The Incomprehensible Urge to Curl Up Inside an Ice Cave

The Incomprehensible Urge to Curl Up Inside an Ice Cave

Over the past few weeks, I've been working on something a little different. In keeping with the project and the aim of painting arctic, isolated landscapes with a psychological dimension to them, I've been painting an ice cave, but the scale and concept is very different. For those who have been tracking my progress online, you'll know that most of my works are characterised by their miniature scale—these art pieces offer glimpses into cropped scenes that encapsulates the sublime, that overwhelming blend of awe and reverence that nature's grandeur elicits. Yet, by shrinking these scenes into compact yet potent views of experience, I've aimed to evoke an intensified emotional response, akin to visual poetry,

However, for this painting, I've gone large scale. Working from a reference image from the inside of an ice cave I'd explored in Skaftafell, I was captivated by the alluring crystalline blue hues of the ice and I wanted to capture not only the visual grandeur but also the staggering scale of the cave itself. I commenced the process with an underpainting to establish the fundamental shapes and tonal values, upon which colour would later be applied. Painting large scale meant I had to consciously refrain from becoming engrossed in intricate details, periodically stepping back from the canvas, assessing the overall composition, and making adjustments.

With each successive layer, I refined the shapes, intensified the colour and added flecks of light and ash embedded within the ice's texture. 

This project has been one of contrast - contrast in scale, contrast in word and image - I'm enjoying placing ideas alongside one another to create new ideas. During this process, something I've been thinking about is the combination of portraiture and landscape without merely painting a figure in the scene. How can I capture the individual physically while emphasising the idea of the individual over their likeness?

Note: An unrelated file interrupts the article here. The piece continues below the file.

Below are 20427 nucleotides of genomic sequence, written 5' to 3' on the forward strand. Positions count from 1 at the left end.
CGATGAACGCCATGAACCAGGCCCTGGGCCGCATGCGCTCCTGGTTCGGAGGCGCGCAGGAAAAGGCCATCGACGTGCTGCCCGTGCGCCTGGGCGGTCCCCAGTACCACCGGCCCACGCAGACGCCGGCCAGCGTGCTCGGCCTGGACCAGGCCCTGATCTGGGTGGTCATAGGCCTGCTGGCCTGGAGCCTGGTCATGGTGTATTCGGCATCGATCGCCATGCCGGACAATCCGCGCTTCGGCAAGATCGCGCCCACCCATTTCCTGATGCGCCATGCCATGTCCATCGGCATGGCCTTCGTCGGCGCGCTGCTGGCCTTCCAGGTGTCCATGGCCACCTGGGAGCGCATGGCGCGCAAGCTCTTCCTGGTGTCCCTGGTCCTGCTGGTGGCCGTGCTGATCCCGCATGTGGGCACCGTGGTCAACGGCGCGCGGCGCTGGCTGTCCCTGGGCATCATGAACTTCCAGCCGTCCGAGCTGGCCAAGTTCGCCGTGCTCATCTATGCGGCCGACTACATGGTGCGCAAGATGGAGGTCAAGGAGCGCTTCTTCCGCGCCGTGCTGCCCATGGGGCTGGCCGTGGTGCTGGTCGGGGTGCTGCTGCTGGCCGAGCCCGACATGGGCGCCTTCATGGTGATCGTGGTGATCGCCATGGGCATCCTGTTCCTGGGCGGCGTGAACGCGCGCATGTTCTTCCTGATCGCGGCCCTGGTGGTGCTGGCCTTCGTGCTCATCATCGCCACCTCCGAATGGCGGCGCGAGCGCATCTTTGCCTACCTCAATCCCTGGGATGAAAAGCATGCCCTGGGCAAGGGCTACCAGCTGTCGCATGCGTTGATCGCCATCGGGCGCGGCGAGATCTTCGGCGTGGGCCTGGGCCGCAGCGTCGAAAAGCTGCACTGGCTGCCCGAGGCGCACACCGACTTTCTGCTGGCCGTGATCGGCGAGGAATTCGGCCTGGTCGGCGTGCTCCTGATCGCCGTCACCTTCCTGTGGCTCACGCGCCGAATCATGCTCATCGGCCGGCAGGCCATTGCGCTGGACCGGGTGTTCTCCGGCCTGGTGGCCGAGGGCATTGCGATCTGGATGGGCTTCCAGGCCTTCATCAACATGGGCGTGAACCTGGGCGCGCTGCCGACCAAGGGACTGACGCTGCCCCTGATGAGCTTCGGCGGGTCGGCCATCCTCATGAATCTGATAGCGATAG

Before commencing work on the ice cave painting, I had incorporated a small 14 x 10cm cutout in the canvas. This space was reserved for another artwork, a portrait of sorts, though the specifics were unknown at this point. Curiously, I kept returning to the recurring imagery of a curled-up form. This posture evoked a sense of tranquility, contentment, and a humbling recognition of one's insignificance amidst the sublime expanse. Whenever I go into a forest, for example, part of me wishes I could curl up in a neat ball and not be found. 

My first attempt was a self portrait curled up within a lush carpet of moss, that luxuriously soft, verdant covering that stretches across Iceland's lava fields. While I found merit in the piece (which remains unfinished), its essence didn't harmonise with the ethereal aura of the ice cave painting. What I sought was a medium that could seamlessly embody the otherworldly quality of ice. I envisioned painting upon a polished, chrome metal. After a series of trials, I experimented with aluminium, meticulously polishing it until it mirrored a muted reflection. Yet, its imperfections left me unsatisfied. In the end I landed on mirrored acrylic, which was a beautiful surface and delightful canvas to work on.

Using a stencil as a guide, I painted the form in gesso, prior to adding the figure using oil paints. I liked the final result—the finish was sleek and seemingly aglow with an underlying mirror.

As I placed this complementary painting within the designated void of the ice cave piece the piece was finished. It's been one of my most ambitious paintings, both in concept and execution. The entire process has served as a huge learning experience and I'm looking forward to making more like this. 

I'm curious to know any recommendations on painting on chrome-like metal - any ideas of where to source this in Perth? I also am eager to hear your thoughts on the painting itself!

Melissa

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